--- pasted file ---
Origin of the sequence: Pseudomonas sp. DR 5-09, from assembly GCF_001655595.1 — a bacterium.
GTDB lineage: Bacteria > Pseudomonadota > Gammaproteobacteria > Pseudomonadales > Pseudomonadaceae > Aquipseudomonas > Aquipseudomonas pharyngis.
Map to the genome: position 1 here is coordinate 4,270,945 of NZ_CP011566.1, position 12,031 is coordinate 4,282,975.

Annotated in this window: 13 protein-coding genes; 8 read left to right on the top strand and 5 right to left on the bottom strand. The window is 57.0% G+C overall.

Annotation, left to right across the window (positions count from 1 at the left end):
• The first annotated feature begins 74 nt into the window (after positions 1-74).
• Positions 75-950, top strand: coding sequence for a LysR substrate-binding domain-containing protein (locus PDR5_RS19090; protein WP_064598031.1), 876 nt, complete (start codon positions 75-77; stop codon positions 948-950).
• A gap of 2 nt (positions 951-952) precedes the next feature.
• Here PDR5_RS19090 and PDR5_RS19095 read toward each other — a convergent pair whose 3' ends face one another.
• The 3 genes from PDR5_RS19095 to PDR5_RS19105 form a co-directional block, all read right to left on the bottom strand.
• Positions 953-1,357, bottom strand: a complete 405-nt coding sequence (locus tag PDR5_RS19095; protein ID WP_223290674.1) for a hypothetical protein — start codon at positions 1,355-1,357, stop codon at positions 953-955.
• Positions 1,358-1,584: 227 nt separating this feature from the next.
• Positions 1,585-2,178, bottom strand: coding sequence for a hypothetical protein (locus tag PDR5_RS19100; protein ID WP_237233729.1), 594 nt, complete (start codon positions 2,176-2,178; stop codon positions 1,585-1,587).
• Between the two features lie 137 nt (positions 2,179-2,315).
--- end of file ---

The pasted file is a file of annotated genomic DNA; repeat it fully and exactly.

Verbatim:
Origin of the sequence: Pseudomonas sp. DR 5-09, from assembly GCF_001655595.1 — a bacterium.
GTDB lineage: Bacteria > Pseudomonadota > Gammaproteobacteria > Pseudomonadales > Pseudomonadaceae > Aquipseudomonas > Aquipseudomonas pharyngis.
Map to the genome: position 1 here is coordinate 4,270,945 of NZ_CP011566.1, position 12,031 is coordinate 4,282,975.

Annotated in this window: 13 protein-coding genes; 8 read left to right on the top strand and 5 right to left on the bottom strand. The window is 57.0% G+C overall.

Annotation, left to right across the window (positions count from 1 at the left end):
• The first annotated feature begins 74 nt into the window (after positions 1-74).
• Positions 75-950, top strand: coding sequence for a LysR substrate-binding domain-containing protein (locus PDR5_RS19090; protein WP_064598031.1), 876 nt, complete (start codon positions 75-77; stop codon positions 948-950).
• A gap of 2 nt (positions 951-952) precedes the next feature.
• Here PDR5_RS19090 and PDR5_RS19095 read toward each other — a convergent pair whose 3' ends face one another.
• The 3 genes from PDR5_RS19095 to PDR5_RS19105 form a co-directional block, all read right to left on the bottom strand.
• Positions 953-1,357, bottom strand: a complete 405-nt coding sequence (locus tag PDR5_RS19095; protein ID WP_223290674.1) for a hypothetical protein — start codon at positions 1,355-1,357, stop codon at positions 953-955.
• Positions 1,358-1,584: 227 nt separating this feature from the next.
• Positions 1,585-2,178, bottom strand: coding sequence for a hypothetical protein (locus tag PDR5_RS19100; protein ID WP_237233729.1), 594 nt, complete (start codon positions 2,176-2,178; stop codon positions 1,585-1,587).
• Between the two features lie 137 nt (positions 2,179-2,315).